Proxying the Data Body: Artificial Intelligence, Federated Identity, and Machinic Subjection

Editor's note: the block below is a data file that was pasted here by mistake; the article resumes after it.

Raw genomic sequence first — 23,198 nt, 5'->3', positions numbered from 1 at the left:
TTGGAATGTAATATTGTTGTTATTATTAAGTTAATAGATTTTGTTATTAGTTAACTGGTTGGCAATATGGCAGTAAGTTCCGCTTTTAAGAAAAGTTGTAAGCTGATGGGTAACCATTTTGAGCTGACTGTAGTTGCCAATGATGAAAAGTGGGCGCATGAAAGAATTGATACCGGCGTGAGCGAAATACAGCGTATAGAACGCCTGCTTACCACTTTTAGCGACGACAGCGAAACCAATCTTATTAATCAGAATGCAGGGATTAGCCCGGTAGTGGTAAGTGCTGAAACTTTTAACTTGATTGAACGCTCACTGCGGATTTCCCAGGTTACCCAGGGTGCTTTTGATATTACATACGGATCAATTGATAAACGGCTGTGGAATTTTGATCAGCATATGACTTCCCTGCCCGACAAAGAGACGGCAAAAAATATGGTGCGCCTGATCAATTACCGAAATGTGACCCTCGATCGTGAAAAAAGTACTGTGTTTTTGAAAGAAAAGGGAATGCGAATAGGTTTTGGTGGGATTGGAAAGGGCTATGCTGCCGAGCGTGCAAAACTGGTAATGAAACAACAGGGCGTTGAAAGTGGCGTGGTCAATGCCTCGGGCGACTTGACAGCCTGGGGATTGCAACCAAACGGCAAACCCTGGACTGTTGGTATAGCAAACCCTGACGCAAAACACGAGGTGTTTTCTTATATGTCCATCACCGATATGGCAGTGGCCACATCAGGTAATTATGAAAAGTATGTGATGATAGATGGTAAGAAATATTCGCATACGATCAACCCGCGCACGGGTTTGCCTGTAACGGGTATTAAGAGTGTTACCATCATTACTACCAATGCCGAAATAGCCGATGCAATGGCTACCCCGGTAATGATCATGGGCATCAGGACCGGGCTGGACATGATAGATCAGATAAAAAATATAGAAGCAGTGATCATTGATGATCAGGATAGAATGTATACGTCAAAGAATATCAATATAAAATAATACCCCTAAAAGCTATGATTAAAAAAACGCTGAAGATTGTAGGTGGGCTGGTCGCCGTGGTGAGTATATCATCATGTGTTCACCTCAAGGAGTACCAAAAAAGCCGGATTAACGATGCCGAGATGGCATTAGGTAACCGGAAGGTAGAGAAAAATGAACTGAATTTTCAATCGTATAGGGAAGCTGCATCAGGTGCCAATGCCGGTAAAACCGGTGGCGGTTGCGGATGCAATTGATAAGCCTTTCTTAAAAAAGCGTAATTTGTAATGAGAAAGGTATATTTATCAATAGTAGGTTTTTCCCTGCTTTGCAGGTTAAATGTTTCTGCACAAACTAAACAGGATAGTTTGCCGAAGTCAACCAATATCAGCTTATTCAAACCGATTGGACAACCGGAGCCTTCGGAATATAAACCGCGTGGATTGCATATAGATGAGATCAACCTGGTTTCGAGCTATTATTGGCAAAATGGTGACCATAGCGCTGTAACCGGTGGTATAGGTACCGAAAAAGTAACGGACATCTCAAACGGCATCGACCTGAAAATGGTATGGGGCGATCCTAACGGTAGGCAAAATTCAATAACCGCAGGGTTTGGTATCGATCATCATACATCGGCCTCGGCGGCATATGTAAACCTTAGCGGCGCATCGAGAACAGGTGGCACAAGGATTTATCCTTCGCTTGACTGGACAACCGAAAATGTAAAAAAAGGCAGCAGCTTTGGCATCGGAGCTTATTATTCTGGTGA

Academic libraries have recently seen a shift from self-management of user-authentication of licensed resources themselves, to cloud-based implementations of "federated identity" technologies. Such technologies aim to solve the problems of fragile access to licensed resources while also better protecting publishers' intellectual property. However, federated identity systems raise a host of issues regarding privacy, surveillance, machinic subjection, and algorithmic governance. This paper traces the development of federated identity systems out of earlier authentication processes, shows how such systems use artificial intelligence techniques to create a trackable "data body" for each student, and then analyzes this whole procedure through the critical theories of Maurizio Lazzarato and Bernard Stiegler. In conclusion, the article argues that the emergent nature of the "data body" creates ambiguity between the hyper-control of contemporary technologies and the possibility of resisting them.